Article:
MIT physicist finds the creation of entanglement simultaneously gives rise to a wormhole.
The School of Engineering and the Sloan School of Management will each receive $2.6 million from the Siebel Scholars Program plus an annual $25,000 scholarship to be awarded to one student selected by the dean at each school.
The program, announced yesterday at Siebel Systems Inc.'s headquarters in San Mateo, CA, recognizes outstanding students at 11 prestigious computer science and business schools across the United States. It's part of an educational initiative launched by the e-business firm in 1999 to assist institutions that foster academic excellence and leadership to produce the next generation of corporate executives.
"Today, information technology and computation are pervasive and are shaping both engineering and our world in unprecedented ways," said Dean Thomas L. Magnanti of the School of Engineering. "For this reason, we are extremely pleased to be sharing in this generous grant from Siebel Systems. The Siebel Scholars Program not only assists us in expanding fellowship support to our graduate students -- a goal that is very important to us -- but it also encourages outstanding work and leadership by these students to better serve society."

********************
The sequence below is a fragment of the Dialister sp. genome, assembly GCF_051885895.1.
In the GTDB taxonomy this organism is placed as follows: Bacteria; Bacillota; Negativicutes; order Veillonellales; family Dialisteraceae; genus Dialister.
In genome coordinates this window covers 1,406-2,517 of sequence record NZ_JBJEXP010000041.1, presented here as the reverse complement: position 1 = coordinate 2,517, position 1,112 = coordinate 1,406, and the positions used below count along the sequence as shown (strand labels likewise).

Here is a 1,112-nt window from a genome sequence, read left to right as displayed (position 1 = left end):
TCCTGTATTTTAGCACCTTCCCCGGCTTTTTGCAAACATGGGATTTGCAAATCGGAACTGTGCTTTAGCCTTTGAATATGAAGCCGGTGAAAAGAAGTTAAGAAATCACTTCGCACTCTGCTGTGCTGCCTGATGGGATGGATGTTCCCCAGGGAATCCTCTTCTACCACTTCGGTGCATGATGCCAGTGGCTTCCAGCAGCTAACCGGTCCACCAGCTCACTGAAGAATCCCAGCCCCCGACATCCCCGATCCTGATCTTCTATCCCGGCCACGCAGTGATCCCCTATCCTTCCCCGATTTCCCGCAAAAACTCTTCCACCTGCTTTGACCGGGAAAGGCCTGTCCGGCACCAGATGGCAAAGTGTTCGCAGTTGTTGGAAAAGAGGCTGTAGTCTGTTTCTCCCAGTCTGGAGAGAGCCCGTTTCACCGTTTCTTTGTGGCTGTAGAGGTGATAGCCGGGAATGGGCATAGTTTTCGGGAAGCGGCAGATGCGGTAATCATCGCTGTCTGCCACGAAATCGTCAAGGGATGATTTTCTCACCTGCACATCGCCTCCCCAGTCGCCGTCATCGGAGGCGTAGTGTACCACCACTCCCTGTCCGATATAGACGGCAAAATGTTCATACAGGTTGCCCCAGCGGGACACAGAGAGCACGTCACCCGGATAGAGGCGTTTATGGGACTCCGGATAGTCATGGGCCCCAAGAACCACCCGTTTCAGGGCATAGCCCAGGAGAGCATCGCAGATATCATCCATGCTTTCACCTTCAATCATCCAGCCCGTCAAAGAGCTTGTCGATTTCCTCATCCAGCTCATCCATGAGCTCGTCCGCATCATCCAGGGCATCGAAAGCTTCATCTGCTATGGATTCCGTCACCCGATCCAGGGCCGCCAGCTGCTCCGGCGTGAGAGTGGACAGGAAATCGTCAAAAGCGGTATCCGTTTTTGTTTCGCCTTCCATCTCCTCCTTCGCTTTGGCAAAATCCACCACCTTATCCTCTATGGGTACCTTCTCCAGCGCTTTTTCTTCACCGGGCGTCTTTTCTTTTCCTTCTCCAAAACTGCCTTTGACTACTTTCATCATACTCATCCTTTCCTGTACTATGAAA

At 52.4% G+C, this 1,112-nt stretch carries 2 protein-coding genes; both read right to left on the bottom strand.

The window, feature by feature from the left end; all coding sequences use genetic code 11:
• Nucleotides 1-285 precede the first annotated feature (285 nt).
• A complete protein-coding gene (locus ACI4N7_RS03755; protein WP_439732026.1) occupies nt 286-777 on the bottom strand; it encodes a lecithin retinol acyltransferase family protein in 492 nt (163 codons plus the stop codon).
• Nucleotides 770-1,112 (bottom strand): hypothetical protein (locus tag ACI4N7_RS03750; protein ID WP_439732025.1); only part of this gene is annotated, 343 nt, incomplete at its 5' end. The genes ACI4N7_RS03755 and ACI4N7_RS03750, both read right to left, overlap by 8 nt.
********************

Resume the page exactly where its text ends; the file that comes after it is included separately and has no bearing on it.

"Sloan's educational mission is to develop effective, innovative leaders who advance the global economy -- leaders who will define tomorrow's best practice and shape emerging industries," said Dean Richard Schmalensee of the Sloan School. "The Siebel Scholars Program will help us recognize these future leaders while providing needed fellowship support."
Other recipients, each of which receives $2.6 million and an annual scholarship, are Stanford's Graduate School of Business and School of Engineering, Harvard Business School, Carnegie Mellon's School of Computer Science, Northwestern's J.L. Kellogg School of Management, the University of California at Berkeley's School of Engineering, the University of Chicago's Graduate School of Business, the University of Illinois at Urbana-Champaign's School of Engineering and the University of Pennsylvania's Wharton School.
"The graduate programs at these universities have made great contributions to industry and society, both here in Silicon Valley and worldwide," said Thomas M. Siebel, chairman and CEO of Siebel Systems. "Siebel Systems wishes to support those efforts on a personal level, and the Siebel Scholars Program is our way of helping develop the talent."
A version of this article appeared in MIT Tech Talk on April 5, 2000.